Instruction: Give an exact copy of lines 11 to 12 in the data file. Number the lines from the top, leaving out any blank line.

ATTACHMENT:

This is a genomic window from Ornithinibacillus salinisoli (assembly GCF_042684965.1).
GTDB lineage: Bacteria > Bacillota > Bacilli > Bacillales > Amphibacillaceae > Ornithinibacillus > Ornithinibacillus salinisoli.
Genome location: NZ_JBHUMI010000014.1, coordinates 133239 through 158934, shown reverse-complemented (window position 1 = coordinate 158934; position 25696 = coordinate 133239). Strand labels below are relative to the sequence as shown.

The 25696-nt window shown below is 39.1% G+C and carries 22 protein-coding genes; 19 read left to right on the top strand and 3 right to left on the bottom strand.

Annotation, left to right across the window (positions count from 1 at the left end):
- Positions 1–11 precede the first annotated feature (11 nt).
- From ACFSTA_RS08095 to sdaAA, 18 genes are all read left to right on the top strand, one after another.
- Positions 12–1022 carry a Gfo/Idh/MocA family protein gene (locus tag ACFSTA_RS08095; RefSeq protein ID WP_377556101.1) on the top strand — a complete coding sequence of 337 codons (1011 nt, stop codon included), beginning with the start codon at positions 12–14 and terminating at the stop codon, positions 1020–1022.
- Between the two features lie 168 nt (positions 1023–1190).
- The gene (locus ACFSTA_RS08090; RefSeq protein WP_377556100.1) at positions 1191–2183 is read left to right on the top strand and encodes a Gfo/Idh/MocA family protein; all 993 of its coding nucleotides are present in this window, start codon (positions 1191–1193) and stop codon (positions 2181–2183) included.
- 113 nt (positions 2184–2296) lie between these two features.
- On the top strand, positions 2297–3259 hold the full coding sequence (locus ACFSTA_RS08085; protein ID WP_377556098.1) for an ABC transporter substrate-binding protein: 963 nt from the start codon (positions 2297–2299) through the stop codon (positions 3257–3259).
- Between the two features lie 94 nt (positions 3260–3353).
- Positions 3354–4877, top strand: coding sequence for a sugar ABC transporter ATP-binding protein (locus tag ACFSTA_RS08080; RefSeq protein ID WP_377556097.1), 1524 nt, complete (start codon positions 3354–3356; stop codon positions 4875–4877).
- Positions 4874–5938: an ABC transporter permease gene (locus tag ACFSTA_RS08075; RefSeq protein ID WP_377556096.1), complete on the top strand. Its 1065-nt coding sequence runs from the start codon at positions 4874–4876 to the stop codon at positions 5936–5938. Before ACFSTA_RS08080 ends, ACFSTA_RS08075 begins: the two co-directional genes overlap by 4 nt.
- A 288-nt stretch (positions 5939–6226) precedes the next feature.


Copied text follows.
- 113 nt (positions 2184–2296) lie between these two features.
- On the top strand, positions 2297–3259 hold the full coding sequence (locus ACFSTA_RS08085; protein ID WP_377556098.1) for an ABC transporter substrate-binding protein: 963 nt from the start codon (positions 2297–2299) through the stop codon (positions 3257–3259).